posted by Drexen at 11:03 AM on March 5, 2012

I can help with your first one, anyway: The canonical way into games without a portfolio is sideways through the QA department. Note that as with everything associated with the games industry (and writing and film, for that matter) this can be grueling work for very little pay.

There really isn't a way to get into films or journalism without a portfolio. However, you might be missing the key first step to making a film, game, etc. for your portfolio -- find your local creator's community and volunteer to join a group of indie creators who are making something you could get excited about. How to go about finding these groups will depend on which industry you're after. It might be a student association, a meetup, a professional organization, something like that.
posted by Andrhia at 11:22 AM on March 5, 2012

First and foremost, know that most of society walks around under the illusion that you have to have a job and that you'll probably hate it. And that is an illusion.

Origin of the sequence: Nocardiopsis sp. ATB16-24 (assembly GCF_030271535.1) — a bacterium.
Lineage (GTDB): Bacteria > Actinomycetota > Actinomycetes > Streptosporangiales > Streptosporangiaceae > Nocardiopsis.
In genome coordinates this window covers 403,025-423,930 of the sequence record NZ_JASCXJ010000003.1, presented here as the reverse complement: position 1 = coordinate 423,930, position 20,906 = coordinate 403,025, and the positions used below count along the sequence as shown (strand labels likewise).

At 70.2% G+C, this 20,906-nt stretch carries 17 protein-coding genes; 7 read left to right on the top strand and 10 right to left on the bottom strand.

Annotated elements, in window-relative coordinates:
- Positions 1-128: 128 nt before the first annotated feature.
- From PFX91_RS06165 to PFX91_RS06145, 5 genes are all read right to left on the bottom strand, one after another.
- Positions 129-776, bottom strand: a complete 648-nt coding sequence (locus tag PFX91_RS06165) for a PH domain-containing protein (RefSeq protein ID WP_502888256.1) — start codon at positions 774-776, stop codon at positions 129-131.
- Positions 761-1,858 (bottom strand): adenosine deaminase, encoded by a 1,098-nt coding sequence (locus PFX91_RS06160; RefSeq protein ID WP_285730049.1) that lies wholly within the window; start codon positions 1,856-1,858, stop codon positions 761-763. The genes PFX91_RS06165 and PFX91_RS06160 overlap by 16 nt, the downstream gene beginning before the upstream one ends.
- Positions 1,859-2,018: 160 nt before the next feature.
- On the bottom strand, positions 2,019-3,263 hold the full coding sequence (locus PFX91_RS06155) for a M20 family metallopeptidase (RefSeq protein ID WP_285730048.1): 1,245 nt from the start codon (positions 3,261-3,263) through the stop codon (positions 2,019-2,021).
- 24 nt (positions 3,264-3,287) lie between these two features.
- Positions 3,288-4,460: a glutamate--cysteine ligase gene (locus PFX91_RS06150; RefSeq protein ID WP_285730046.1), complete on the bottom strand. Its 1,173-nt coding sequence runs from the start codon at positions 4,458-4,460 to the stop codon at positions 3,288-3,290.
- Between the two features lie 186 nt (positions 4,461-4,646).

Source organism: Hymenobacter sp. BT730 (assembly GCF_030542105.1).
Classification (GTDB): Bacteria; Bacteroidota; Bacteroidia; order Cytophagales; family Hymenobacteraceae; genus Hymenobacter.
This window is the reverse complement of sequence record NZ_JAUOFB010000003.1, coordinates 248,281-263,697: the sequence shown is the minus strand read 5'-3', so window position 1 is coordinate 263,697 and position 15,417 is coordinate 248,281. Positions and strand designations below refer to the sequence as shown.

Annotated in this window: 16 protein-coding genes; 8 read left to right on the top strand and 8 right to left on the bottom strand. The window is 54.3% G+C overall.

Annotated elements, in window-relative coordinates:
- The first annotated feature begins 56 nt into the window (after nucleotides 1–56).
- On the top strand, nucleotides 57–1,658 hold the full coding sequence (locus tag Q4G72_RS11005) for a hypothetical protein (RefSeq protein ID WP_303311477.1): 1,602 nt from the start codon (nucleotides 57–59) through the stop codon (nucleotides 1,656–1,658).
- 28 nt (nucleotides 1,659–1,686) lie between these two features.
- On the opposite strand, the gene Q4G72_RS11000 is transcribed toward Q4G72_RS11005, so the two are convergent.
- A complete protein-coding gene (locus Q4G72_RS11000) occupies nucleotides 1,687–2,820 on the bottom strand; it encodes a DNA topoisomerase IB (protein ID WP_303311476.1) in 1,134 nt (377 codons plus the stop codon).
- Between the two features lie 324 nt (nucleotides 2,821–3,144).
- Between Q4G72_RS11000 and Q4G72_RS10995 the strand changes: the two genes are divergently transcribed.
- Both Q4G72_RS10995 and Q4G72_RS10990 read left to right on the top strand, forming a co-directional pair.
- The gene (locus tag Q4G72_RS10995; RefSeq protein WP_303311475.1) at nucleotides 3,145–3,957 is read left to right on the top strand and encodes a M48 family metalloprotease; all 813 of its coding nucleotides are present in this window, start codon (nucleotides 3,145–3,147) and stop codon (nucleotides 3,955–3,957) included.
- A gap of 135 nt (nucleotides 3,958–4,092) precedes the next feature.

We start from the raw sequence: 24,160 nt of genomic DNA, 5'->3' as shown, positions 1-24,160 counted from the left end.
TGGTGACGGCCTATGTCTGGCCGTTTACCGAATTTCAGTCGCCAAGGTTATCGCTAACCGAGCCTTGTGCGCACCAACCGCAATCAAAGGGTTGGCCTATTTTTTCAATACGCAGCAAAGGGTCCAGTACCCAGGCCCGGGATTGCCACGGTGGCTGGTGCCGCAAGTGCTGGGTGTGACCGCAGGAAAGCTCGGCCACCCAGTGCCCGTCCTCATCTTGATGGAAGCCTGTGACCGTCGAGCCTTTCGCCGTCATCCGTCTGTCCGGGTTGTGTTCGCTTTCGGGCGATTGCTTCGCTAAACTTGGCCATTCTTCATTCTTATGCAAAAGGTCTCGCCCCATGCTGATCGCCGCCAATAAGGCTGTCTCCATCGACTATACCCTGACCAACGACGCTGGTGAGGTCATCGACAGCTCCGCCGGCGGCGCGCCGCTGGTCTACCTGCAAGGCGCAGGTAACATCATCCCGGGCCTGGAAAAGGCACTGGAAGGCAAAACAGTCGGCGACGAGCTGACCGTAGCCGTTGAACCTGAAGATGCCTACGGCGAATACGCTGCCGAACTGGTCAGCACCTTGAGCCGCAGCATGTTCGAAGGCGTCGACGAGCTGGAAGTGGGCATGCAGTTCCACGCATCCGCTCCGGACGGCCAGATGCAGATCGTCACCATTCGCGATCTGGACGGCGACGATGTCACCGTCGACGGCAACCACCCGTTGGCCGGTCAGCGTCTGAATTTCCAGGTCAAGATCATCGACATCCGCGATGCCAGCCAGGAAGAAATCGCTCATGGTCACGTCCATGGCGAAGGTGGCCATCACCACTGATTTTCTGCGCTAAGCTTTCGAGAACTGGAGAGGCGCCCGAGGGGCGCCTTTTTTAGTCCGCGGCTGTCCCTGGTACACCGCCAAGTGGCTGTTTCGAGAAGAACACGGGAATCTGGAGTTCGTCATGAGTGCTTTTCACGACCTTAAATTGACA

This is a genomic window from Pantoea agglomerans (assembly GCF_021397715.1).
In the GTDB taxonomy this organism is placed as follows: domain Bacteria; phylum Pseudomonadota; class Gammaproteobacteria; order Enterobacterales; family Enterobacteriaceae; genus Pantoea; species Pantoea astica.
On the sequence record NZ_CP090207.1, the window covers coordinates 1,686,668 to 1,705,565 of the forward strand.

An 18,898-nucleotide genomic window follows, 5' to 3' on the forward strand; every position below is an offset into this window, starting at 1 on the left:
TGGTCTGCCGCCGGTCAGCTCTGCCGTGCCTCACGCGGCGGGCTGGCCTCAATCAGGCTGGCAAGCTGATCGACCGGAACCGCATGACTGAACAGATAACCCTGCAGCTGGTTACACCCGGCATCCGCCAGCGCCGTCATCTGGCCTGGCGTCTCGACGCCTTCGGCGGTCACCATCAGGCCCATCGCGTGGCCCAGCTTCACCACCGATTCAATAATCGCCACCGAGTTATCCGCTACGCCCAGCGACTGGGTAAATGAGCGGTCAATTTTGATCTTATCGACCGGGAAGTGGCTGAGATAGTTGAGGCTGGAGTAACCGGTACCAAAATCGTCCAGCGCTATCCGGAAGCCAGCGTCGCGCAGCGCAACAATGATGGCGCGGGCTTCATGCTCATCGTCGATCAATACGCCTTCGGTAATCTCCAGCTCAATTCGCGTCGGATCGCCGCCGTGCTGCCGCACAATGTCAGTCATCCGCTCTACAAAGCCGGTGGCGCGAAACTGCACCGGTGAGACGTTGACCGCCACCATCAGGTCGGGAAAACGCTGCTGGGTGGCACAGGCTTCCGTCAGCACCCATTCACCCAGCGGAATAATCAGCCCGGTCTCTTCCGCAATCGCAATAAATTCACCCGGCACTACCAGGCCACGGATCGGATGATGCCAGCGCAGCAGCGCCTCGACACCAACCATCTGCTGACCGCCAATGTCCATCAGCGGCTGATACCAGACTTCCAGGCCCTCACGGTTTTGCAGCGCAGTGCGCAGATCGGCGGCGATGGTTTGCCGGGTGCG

Know that you can do what you want in your life. Also know that you are where you are because you chose to believe this illusion, and/or because you lack confidence.

It seems to me you partly lack focus, also. Do you not know what you are really passionate about, what you really want to do? It will be hard for you to find it, and hard for people to find you, if you don't really know what you want to do. So you may have to start at Step Zero: Figure out what you want to do next, before you can go to Step 1.

And then Step 1 may be to learn how to do this in your spare time, then you'll know if you like it and you will have something to show for it.

I can also testify to what Andrhia said regarding the game industry: you can get in the door as a tester and climb the corporate ladder from the bottom rung, which is challenging but do-able. I did it and made it all the way up to producer-designer.
posted by DesmondDoomsday at 11:36 AM on March 5, 2012 [1 favorite]

As far as television goes, there are ways to get into that business without a degree or portfolio. One start would be to join a professional organization or list serve (in my area, it would be Women in Film and Video), which would email you notifications of job postings, internships, networking opportunity and industry events. WIFV has been invaluable to me in the past, especially when I was getting started, and I would recommend that as a solid first step (there's usually a fee, but it more than pays for itself).